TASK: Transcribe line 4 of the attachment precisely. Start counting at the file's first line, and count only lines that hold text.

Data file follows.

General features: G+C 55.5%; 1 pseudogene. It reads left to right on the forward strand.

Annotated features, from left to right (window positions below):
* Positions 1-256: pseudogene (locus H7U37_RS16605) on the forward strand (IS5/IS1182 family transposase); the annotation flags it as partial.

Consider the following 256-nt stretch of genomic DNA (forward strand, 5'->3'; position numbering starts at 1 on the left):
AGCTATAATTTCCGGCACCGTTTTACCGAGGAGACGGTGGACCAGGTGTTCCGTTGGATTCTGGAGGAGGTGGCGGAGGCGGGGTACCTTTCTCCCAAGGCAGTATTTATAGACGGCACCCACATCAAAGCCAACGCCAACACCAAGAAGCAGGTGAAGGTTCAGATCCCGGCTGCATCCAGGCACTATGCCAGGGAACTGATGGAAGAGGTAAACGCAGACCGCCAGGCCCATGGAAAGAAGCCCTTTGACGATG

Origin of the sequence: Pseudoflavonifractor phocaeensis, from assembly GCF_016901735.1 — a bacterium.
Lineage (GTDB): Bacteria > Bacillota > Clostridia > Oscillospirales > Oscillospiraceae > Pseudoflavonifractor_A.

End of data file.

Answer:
Consider the following 256-nt stretch of genomic DNA (forward strand, 5'->3'; position numbering starts at 1 on the left):